The residency
The tinkering studio invite one or two artists a year to their space to explore ways to engage their audiences in creative learning. In the past I have worked a lot in shadow puppetry, and between 2011-13 worked on a collaborative performance piece called the “improvised shadow puppetry extravaganza”. I was keen to explore some more in light and shadow at the Exploratorium, and use the space as a testing ground for some new ideas and new ways to engage people in the work. Light is a big part of the museum’s exhibits, and I was inspired by the work of Bob Miller, which I go into more detail in another post.

On the first day of the residency I met with the Tinkering Studio curators Sebastian and Ryoko, who reminded me that I was there to explore, but and didn’t need to have a final outcome. It sounds a little cheesy to write this here, but they reminded me that the “process is the outcome, and that is why you are here”. And they meant it. As an organization they supported authentic experimentation with no strings attached, they encouraged me to test works on the museum floor as early as possible. I found presenting half-baked ideas to be challenging (especially without adding “disclaimers”), but, I got a lot out of the feedback and the failures of making “live” work with participants.

Over the two weeks I made a number of experiments exploring ways to play with light and shadow, and exploring ways of making this a collaborative experience. I had a work-space (a desk) in the tinkering studio I decided to move the desk on the first day, to give me some more space to work in. I always make such small scale work and I wanted to take this opportunity to work on a different scale. Things kind of have to be big in the Exploratorium or they are lost. The great thing about my work-space was that there were windows that looked out into the museum floor, so I could test out ideas while being outward facing. Oh, and almost forgot: I shared a space with a giant cardboard octopus.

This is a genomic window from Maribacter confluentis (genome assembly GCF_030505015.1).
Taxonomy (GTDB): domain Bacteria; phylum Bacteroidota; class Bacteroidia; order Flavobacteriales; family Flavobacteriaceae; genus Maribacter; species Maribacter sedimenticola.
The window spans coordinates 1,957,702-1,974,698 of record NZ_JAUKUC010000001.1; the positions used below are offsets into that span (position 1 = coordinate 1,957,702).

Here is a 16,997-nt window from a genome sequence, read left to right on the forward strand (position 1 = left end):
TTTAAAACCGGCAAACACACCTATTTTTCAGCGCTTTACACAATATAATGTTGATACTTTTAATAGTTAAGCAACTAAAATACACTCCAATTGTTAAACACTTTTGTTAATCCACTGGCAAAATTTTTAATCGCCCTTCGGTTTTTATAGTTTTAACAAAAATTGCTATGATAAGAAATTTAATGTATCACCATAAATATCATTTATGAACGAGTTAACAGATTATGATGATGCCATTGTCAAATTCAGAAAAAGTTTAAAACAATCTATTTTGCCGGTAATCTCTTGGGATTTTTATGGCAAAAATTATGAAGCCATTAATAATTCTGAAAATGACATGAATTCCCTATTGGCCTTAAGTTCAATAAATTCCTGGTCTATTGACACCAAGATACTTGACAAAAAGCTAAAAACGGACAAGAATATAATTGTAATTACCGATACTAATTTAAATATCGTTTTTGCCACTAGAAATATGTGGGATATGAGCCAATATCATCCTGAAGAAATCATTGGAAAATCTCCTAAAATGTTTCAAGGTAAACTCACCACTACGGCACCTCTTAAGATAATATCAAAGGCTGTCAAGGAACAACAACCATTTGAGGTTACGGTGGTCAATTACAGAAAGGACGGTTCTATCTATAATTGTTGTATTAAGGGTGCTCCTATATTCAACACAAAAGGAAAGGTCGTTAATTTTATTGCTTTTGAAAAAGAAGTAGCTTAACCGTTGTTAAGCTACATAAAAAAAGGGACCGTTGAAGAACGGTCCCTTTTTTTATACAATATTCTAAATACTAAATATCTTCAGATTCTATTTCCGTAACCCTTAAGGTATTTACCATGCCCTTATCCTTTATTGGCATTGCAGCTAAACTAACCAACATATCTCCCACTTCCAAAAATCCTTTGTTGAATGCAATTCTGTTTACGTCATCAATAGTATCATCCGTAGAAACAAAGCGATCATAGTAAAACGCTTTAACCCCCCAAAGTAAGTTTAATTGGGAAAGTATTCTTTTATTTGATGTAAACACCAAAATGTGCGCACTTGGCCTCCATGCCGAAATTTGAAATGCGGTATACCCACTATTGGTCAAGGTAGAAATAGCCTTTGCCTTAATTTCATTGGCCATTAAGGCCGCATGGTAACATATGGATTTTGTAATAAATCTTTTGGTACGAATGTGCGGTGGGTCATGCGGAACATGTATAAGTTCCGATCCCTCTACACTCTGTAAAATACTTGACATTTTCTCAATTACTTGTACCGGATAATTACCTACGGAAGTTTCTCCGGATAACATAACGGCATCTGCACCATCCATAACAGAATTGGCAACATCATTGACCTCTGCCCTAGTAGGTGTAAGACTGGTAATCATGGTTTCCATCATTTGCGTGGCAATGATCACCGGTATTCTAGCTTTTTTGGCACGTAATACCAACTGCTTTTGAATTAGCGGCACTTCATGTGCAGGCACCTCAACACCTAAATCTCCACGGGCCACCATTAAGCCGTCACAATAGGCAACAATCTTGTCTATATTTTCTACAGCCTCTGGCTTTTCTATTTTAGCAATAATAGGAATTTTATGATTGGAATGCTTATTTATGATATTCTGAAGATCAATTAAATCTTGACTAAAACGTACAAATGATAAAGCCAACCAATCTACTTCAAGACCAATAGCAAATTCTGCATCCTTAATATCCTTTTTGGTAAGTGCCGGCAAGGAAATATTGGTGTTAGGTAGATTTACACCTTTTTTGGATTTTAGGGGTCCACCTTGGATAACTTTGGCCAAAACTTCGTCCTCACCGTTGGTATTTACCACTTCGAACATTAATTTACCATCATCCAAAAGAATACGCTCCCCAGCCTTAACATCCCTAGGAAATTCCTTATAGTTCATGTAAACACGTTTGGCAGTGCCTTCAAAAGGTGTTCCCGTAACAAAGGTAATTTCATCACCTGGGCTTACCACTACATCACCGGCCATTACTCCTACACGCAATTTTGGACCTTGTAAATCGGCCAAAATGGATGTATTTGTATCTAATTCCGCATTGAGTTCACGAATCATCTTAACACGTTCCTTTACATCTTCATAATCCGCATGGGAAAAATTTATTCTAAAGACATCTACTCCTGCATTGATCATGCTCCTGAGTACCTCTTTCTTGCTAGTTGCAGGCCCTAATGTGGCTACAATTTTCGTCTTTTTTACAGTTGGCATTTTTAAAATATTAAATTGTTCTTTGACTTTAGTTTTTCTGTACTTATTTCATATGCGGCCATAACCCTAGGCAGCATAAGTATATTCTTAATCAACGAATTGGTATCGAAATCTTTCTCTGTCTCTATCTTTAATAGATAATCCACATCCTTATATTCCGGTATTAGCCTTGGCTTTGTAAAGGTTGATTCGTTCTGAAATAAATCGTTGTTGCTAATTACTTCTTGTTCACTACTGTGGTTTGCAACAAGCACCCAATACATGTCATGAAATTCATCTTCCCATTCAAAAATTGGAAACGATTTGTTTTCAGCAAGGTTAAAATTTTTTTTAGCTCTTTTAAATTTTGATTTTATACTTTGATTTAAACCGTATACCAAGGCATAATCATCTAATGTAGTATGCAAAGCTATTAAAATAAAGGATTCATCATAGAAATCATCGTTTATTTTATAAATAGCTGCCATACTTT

Experiment 1
I started the residency by experimenting with mask and costume making to create shadow with the body. It was quite a playful experiment, and I invited visitors of the museum to make too.

Experiment 2
From there I took a different path, exploring more the sensation of space created with light and shadow. I was inspired by some writing from Rebecca Solnit on labyrinths and mazes, and wanted to try to create the sense of disorientation and magic that she described.

“…the labyrinth offers us the possibility of being real creature in symbolic space. I had often though of a children’s books as I walked, and the children’s books that I love the best where full of characters falling in to book ad pictures that because real, wandering through gardens where the statues came to life, most famously, crossing over the other side of the mirror, where the chess pieces, flowers, and animal all were alive and temperamental. These books suggested that the boundary between the real and the represented where not particularly fixed, and magic happened when one crossed over”

I made a series of paper structures to hold the shadows in, and to walk around among and between shadow.

After a day or two of playing with these spaces, I made these long screens, and projected scenes into them, as well as using the OHP to animate objects in the space.

Experiment 3
In the final experiment I iterated on the large mazes of light and shadow, and I explored how making these could be a collaborative process. I designed a simple workshop that visitors could take part in. The whole studio (including the two directors, Karen and Mike) tested the workshop before I tried it out with the public. In the testing event, the studio were playful and curious, and their feedback fed into the live event we made on the museum floor.

We created long screens, using long strips of paper. And participants where invited to hang their creations between the light and projection in the space.

Thinking with paper
Throughout the process I wrote a lot of my thoughts on paper, sometimes this was a space passing ideas, or it gave structure to the day, or it was a place for drawing designs for making.

On the last day the studio bought cake :)

I can’t express enough my appreciation for the open, playful and experimentation nature of the tinkering studio. I learned so much from this approach. They were open in that they invited me to their space and encourage me to make tests (that were highly likely to fail) with the public. They also shared their knowledge and ideas. And they were experimental with their space. There was no sense of things being final, the whole museum felt like it was a work-in-progress -a living and working experiment. And, as a resident, I felt part of this. For example, in order for us to make the public workshop on the final day we needed to spend a day rigging a metal structure to the beams in the space (this was to hang the paper maze onto). The studio were so enthusiastic about this happening, and found ways to make things happen even when it was not so obvious how.